Getting Prime Minister Boiko Borissov to act seems difficult given his tough and macho image. The past few weeks, however, show that all you need is a sensitive issue and the media spotlight.
It is even better if this "sensitive issue" relates to money and salaries, especially during a time of economic crisis, rising prices and job cuts. Better still, if it concerns MPs’ salaries because Parliament is often described as the country’s most hated and mocked institution.
Borissov has always been keen on a wide media presence but lately his policy has become increasingly dependent on media reaction to his decisions and, especially, how the man on the street will react to media stunts such as that staged by his political opponent Yane Yanev.
Yanev used the sensitive issue of MPs’ salaries as a propaganda tool against Borissov and the ruling majority. According to Yanev, increasing salaries was incompatible with the general trend of cutting public costs and freezing salaries and pensions.
Yanev omitted to mention, however, that MPs’ salaries are updated every three months in line with data from the National Statistical Institute citing the average monthly salary in the public sector.
According to a rule in force since 1990, MPs’ salaries should equal three average public sector salaries. This means that, as of January 1 2010, an MP gets 2307 leva a month. In other words, MPs have not deliberately voted themselves a rise but have simply stuck to a policy adopted 20 years ago and followed by all national assemblies since. Naturally, Yanev did not say that. Instead, he accused MPs and Speaker of Parliament Tsetska Tsacheva (who, according to the rule, gets 55 per cent more than MPs) of being greedy. He forgot to mention, however, that as an MP he had also enjoyed the quarterly salary hikes.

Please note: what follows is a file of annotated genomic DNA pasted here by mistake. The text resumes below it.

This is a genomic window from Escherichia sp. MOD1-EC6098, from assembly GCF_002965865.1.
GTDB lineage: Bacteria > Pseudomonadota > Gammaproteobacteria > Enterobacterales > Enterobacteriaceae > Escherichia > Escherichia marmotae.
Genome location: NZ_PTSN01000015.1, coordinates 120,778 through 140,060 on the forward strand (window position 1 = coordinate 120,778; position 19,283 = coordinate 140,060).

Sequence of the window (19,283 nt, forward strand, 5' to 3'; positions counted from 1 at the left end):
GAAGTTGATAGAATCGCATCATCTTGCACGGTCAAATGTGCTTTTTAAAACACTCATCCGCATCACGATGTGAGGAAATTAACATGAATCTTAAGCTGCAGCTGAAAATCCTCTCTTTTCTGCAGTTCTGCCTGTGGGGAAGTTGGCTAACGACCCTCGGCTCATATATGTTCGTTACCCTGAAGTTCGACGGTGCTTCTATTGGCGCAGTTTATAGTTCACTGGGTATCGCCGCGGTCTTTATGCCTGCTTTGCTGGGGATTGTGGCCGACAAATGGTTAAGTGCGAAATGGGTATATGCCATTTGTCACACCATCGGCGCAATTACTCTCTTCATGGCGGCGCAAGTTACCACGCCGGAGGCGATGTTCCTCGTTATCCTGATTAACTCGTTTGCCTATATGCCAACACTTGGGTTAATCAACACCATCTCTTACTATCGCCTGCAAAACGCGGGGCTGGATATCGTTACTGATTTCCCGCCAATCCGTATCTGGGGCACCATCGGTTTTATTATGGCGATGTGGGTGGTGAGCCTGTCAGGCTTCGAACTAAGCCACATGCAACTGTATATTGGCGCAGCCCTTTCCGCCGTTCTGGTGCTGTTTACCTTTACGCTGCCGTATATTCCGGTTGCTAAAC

Guessing what might follow, Tsacheva called a news conference to say that this salary hike was a result of a longstanding formula that all groups in Parliament should decline. Fair enough.
Unfortunately for her, by the time she made the statement, Yanev managed to make the news as the one who had exposed greedy MPs getting another salary raise despite the economic difficulties endured by everyone else. Predictably, Borissov was quick to take a stand on the issue. The following day he said that there would be a new formula for MPs’ salaries. He said that freezing the salaries of MPs and the Cabinet was the right and moral action. Of course, MPs can be rightfully blamed for not changing the formula themselves as a way to empathise with Bulgarians’ financial worries. They cannot be blamed, however, for just following an age-old practice.
For Borissov, however, it was all about adopting the right and moral position before the public.
"I have made clear orders – if there is not enough money for everyone then no one will get a raise," Borissov said. In other words, if other salaries cannot be raised because of the crisis, then ministers and MPs will not get an increase either. In just one day, therefore, Yanev, aided by the media, had managed to get Borissov to act.
According to a recent report in Bulgarian-language daily Monitor, an alleged "SMS mania" was responsible for the inability of the average Bulgarian teenager to write to standards of grammatical correctness in their native language.
We have finally learned about the activities of Ahmed Dogan, the almighty and long-standing leader of the Movement for Rights and Freedoms (MRF) party, during all the years he failed to appear in Parliament.
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